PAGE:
I am the subcontinent’s last Brahmin poet.
I see young technicians from Bangalore
wearing bodywarmers as they take the long,
slow walk beyond their physical selves.
I see Bihari gangsters learning to love.
I see Tam-Bram socialites driving horribly
through Colaba, bellies full of colourful drinks,
knowing that if death should visit them,
it’ll be Ganesha’s trunk on the gear stick
Lord Vishnu’s four hands at the wheel.
They approach me for wisdom,
then try and second guess what I’ll say:
“...Something about lacto-vegetarianism,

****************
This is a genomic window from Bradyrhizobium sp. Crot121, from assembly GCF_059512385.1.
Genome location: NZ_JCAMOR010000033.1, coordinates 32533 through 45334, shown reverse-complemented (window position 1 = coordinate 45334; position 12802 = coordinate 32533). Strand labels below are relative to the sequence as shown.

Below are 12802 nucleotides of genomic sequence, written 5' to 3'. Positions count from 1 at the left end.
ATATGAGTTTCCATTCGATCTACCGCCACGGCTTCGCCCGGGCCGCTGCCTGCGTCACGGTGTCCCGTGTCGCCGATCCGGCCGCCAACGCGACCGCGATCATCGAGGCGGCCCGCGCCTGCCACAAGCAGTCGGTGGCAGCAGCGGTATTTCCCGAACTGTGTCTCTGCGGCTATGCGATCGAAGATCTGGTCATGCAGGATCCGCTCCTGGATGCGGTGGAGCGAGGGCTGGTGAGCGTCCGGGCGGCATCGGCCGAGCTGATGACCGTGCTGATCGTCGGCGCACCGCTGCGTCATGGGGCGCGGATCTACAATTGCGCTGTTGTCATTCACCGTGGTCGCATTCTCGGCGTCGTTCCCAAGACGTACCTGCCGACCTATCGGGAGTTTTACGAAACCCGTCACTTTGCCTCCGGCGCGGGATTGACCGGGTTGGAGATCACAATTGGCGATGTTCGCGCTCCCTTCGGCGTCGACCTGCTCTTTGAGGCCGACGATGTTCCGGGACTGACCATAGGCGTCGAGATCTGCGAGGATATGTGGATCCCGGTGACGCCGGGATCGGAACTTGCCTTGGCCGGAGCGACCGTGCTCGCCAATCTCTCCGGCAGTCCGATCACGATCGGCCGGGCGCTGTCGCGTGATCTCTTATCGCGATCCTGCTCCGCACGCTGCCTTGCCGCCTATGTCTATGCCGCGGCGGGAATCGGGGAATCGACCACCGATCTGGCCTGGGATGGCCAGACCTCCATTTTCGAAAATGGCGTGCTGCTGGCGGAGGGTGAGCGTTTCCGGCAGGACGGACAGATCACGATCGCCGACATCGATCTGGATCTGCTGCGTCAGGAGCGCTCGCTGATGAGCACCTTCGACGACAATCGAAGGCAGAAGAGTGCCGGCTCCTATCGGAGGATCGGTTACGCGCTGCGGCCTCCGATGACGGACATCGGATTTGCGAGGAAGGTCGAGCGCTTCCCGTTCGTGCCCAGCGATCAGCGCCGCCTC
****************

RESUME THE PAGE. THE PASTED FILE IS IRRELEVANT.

patience, maybe virtue, a rhyming aphorism
like ‘knowledge is earned, not learned’,
a cryptic factoid about the largest animal
that ever lived, some unreferenced lines
from the Vedas to make me feel dumb.
Bully for you, Saint Haircut. I choose my caste
to match my mood. Today I feel untouchable.”
Then they hand me ten rupees
and slip away to take a video call.
India, I’m devoted to all your children.
My patience remains unworn.
But should the population need thinning,
let me offer myself to your sword.